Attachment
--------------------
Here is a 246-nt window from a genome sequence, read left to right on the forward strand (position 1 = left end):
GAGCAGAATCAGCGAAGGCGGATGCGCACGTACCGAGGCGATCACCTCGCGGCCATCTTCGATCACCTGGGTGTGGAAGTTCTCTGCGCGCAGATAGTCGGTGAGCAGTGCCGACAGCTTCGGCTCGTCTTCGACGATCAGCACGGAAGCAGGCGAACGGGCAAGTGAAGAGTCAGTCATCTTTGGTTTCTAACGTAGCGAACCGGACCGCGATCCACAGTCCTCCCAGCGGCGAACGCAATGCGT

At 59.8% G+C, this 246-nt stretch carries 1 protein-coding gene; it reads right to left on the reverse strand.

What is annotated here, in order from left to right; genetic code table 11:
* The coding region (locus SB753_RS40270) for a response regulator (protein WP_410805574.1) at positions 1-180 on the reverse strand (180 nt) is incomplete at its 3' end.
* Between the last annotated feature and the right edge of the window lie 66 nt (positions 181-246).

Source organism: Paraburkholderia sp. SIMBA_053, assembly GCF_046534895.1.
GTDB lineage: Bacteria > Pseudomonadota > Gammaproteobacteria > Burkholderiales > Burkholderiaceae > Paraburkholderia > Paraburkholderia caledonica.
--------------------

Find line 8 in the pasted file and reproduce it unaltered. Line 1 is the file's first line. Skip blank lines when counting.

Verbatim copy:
GTDB lineage: Bacteria > Pseudomonadota > Gammaproteobacteria > Burkholderiales > Burkholderiaceae > Paraburkholderia > Paraburkholderia caledonica.